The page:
Tom Kiefer was a Customs and Border Protection janitor for almost four years before he took a good look inside the trash. Every day at work—at the C.B.P. processing center in Ajo, Arizona, less than fifty miles from the border with Mexico—he would throw away bags full of items confiscated from undocumented migrants apprehended in the desert. One day in 2007, he was rummaging through these bags looking for packaged food, which he’d received permission to donate to a local pantry. In the process, he also noticed toothbrushes, rosaries, pocket Bibles, water bottles, keys, shoelaces, razors, mix CDs, condoms, contraceptive pills, sunglasses, keys: a vibrant, startling testament to the lives of those who had been detained or deported. Without telling anyone, Kiefer began collecting the items, stashing them in sorted piles in the garages of friends. “I didn’t know what I was going to do,” he told me recently. “But I knew there was something to be done.”

Kiefer, who is now fifty-eight, had moved to Ajo from Los Angeles, in 2001, hoping to simplify his life, purchase a home, and focus on his passion: taking pictures. (Previously, he’d been a collector and dealer of antique cast-iron bed frames, and, before that, a graphic designer.) He took the C.B.P. job, in 2003, for purely practical reasons: it paid ten dollars and forty-two cents an hour, and it seemed unlikely to steal mental space away from his photography projects. Now he began photographing his C.B.P. collection in his studio, arranging and rearranging items, sometimes putting a single stuffed animal or T-shirt in the frame, more often capturing like with like: dozens of roll-on deodorant sticks, hundreds of nail clippers. Today, he has taken hundreds of photographs of objects he brought home from the processing center. Together they make up “El Sueño Americano” (“The American Dream”), an ongoing project that, thanks to its unconventional perspective on U.S. migrant policies, has launched Kiefer into a photography career he’s dreamed of for decades…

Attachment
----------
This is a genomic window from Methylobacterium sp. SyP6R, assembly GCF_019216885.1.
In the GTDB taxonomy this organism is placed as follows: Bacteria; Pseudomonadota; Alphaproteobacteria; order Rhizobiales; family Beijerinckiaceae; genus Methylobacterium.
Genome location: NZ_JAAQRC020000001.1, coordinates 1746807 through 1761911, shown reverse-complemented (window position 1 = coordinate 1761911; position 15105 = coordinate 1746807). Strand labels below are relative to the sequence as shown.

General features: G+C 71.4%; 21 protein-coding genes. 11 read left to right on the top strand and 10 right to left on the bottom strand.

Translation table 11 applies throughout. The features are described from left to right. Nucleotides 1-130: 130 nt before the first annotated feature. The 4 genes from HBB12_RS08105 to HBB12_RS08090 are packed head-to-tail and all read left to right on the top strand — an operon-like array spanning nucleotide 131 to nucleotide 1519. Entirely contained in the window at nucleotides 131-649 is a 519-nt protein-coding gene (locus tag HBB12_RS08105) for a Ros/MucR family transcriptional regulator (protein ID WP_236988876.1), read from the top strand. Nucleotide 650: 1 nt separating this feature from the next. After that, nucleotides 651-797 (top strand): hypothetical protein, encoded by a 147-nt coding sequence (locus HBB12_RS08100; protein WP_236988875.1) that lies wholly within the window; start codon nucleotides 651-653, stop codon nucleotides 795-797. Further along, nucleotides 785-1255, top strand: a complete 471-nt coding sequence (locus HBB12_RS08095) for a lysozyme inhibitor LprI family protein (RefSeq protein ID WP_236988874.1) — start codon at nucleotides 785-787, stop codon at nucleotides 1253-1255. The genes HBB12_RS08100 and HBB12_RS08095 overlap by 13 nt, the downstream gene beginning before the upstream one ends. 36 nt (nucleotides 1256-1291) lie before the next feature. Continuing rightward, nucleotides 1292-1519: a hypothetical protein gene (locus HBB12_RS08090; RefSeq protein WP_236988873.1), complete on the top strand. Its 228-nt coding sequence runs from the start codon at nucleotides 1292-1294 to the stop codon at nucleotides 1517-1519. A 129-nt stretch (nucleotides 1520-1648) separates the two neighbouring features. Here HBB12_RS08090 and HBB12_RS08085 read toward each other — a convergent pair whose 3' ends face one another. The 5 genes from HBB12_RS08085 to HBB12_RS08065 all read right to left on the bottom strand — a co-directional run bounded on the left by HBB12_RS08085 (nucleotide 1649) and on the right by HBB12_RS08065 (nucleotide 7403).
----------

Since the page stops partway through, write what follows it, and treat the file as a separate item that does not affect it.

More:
The extraordinary story in full at: “A janitor preserves the seized belongings of migrants.”

* George Washington

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As we put out the mat, we might recall that it was on this date in 1942 that an executive order from President Franklin D. Roosevelt established the War Relocation Authority (WRA), a United States government agency established to handle the internment, i.e. forced relocation and detention, of Japanese-Americans during World War II.  The WRA operated 10 camps, mostly on tribal land, that ultimately “housed” 110-120,000 people.